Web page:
The next day the State Troop marched about three miles and stopped for dinner when they received the news that Maj. Gen. Price and Gen. McCullough was within three miles of them and was ordered to march to meet them. When all got fairly in marching order they were ordered to halt and formed in regular order of review where they remained for an hour or so until the Brig. Gen. could go to see the Maj. Gen. and Gen. McCullough and escort them along the line of the M.S.G. When they were ready, the Gov. and Maj. Gen. by his side (the Maj. Gen. with his hat off) then Gen. McCullough with Gen. Parsons' by his side (Gen. McCullough with his hat off) with the other Generals followed in regular order. As they passed, Maj. Gen. Price introduced to the head of every command Gen. McCullough. After passing down the line in front they returned in the rear after which the M.S.G.'s went into camp and Gen. McCullough filed down the road with his 5,000 horses for parts unknown though understood to be in pursuit of [Sigel?].
This above is about what I saw and heard. Of course I cannot pretend to give all that was done or said as I could not be at both ends of a large army at once.
(This is an excerpt of a longer article.)
The affair at Carthage hardly rose to the dignity of a respectable skirmish, but it was impressive and grand to us then. I remember feeling the beauty of the scene as our mules maliciously wheeled the pieces into battery, and we looked down from our slight ridge and saw the bright guns of the federal battery and their finely uniformed infantry deploying on the green prairie about 800 yards distant. Both sides formed in silence and stood looking at each other. As soon as we were ready Guibor galloped over to Gen. Parsons' and asked permission to open the fight. It was given. I carefully pointed the right piece, Guibor nodded his head, bang she went, and the first shot we ever saw fired in earnest - the first gun for Missouri - went flying through the air. The enemy must have fired at our smoke, for this shot had barely reached them when their answering shot came roaring, carrying off left and right arms of Hicks and Doyle - front and rear rank men - of Kelly's command, who were standing sturdily on our left.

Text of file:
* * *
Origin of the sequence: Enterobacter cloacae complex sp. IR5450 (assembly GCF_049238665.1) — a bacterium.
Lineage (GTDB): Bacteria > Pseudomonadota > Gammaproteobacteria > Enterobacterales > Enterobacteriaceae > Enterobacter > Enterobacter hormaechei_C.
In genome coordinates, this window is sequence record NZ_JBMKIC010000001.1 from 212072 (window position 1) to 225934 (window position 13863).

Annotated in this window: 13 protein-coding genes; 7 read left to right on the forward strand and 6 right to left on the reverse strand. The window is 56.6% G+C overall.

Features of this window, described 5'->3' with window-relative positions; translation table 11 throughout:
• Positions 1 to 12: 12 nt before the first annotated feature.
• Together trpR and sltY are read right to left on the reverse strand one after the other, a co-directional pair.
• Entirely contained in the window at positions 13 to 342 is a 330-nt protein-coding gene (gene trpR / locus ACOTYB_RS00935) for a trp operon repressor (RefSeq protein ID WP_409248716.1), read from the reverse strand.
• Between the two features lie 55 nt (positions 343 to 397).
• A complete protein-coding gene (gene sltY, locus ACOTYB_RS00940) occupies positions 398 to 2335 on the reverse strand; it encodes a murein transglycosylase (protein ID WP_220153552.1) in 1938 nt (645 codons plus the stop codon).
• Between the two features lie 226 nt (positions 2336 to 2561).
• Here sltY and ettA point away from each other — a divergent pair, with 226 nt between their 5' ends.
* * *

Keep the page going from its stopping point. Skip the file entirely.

Weightman's, afterwards Bledsoe's, battery, formed a short distance to our right, also opened fire immediately. For the next half hour I remember little. It was an almost continuous roar of whizzing shot and bursting shell, mules standing on end; one team stampeding with a limber toward the enemy, and getting well out in front before a mounted officer overtook and brought them back; men becoming exhausted by hard work and excitement in the hot sun; and I all the time praying that the enemy would run, and thus bring this horrid battle to an end. Yet, with all this fuss, we had but two men slightly wounded.
After twenty minutes to a half hour of this harmless artillery duel, Gen. Parsons' ordered an advance, and when I returned from the field hospital, after some slight personal repairs, the enemy were retiring over Dry Fork Creek, just in the rear of their position, with Kelly's boys skirmishing in the timber to our left and practicing their first "Rebel Yell."
I well remember that we all thought this contemptible little skirmish a great battle and a great victory, and when our last shot was sent rolling over the prairie, about a half mile beyond Carthage, after dark, and the pursuit ceased, we were very glad the awful battle was ended, and went into camp thoroughly tired out. Our reward was the following in Gen. Parsons' official report:
After an experience of real fighting in real battles this high praise will sound ludicrous by the old soldier, but the general was in earnest, and we accepted the compliment as well earned, honestly feeling that we had participated in a decisive engagement, with perhaps, a mental reservation that we were heroes on a small scale.